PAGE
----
Sodium chlorite is the material of choice as an oxidant because of its ready availability. Since the chlorite radical is the active portion of the molecule, however, other cat ions can be substituted for sodium.
The chlorite solution is operative for stripping within the alkaline range of pH 8 to 13. For purpose of better control, it is preferred to buffer the solution with an ammonium salt in the equivalent ratio of 1:2 relative to the hydroxide.
The preferred material for buffering the ammonium carbonate because of its minimal attack on a steel substrate, but ammonium salts containing other anions such as sulfate, nitrate, chloride will function elfectively and are useful if the substrate is not attacked by such anions. This commonly is so in the stripping of non-metallic substrates used in the art of printed circuitry. Since ammonium carbonate is intrinsically unstable, the above-indicated stoichiometric relationship of the salt to the hydroxide can be achieved by using one mol of ammonium bicarbonate to 2 mols of ammonium hydroxide in accordance with the equation:
The stripping solution is not critical as to oxidant concentration, being operable from at least as little as 0.1 m./l. to near saturation. The preferred concentration is in the range of 0.35 to 0.4 mol/liter to permit solubility of the complexer. The concentration of the complexer is dependent upon the amount of copper or other metal to be dissolved, the complexer being present in excess over the copper in a mol ratio of at least 2:1. Larger excesses are preferred to compensate for volatility of the complexer.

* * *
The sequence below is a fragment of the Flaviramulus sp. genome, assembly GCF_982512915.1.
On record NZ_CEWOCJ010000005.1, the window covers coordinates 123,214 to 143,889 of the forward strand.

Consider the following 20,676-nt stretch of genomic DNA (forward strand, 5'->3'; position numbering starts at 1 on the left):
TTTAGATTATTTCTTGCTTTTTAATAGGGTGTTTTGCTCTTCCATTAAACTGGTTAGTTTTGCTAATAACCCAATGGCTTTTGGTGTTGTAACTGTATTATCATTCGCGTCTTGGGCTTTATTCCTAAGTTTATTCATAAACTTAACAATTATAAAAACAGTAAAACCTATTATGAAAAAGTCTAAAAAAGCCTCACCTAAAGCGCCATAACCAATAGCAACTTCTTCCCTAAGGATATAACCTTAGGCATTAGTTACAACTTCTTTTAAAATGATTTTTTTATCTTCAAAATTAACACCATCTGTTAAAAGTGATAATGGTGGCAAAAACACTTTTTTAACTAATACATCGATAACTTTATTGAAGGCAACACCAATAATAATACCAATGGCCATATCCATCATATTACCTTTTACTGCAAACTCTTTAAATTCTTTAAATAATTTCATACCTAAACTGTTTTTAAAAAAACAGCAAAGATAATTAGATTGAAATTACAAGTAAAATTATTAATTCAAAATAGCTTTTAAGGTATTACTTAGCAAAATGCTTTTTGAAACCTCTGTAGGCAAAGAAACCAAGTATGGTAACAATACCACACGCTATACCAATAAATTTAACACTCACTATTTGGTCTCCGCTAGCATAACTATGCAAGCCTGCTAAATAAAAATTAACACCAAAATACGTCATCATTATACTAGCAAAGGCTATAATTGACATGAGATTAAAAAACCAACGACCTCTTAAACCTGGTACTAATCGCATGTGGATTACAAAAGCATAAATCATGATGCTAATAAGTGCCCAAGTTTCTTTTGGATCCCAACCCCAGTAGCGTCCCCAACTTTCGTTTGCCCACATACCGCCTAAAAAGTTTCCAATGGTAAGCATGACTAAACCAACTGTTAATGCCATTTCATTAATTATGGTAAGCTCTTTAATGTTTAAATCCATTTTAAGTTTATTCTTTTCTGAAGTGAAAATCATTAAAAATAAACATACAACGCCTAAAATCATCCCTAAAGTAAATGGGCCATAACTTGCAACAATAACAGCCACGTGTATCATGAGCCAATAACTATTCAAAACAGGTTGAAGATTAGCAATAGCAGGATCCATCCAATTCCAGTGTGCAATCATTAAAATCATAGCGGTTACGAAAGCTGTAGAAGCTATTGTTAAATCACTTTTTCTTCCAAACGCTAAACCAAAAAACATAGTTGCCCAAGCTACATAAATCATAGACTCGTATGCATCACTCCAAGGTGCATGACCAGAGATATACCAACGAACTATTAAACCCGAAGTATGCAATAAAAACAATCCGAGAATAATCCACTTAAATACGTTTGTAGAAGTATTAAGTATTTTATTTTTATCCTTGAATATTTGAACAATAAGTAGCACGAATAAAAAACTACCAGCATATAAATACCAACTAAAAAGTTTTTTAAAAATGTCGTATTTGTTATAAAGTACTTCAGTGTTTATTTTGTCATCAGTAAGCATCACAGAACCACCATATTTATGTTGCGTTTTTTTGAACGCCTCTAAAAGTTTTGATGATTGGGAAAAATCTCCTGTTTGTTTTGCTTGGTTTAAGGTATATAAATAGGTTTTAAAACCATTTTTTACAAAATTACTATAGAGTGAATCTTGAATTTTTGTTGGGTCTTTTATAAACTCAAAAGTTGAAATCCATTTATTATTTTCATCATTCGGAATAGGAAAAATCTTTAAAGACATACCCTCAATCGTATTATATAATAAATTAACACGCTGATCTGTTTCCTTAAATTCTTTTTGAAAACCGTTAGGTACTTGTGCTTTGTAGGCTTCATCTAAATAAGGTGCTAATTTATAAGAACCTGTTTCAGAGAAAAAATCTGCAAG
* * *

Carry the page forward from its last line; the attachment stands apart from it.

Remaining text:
As an example of the calculation involved in determining the amount of complexer, 0.375 m./l. of oxidant will oxidize 0.75 m./l. of copper to the cupric state. This .cupric copper, acting as a secondary oxidant, will in turn oxidize another 0.75 m./l. of copper to the cuprous state, while being reduced itself to the cuprous condition. Therefore a total of 1.5 rn./l. of copper will be oxidized, requiring a minimum of 3.0 m./l. of ammonium ion as a complexer. It may be pointed out here also that the cuprous copper at this stage is readily oxidized to the cupric state by atmospheric oxygen, and it then becomes capable itself of dissolving more copper if an excess of the complexer is present as an acceptor.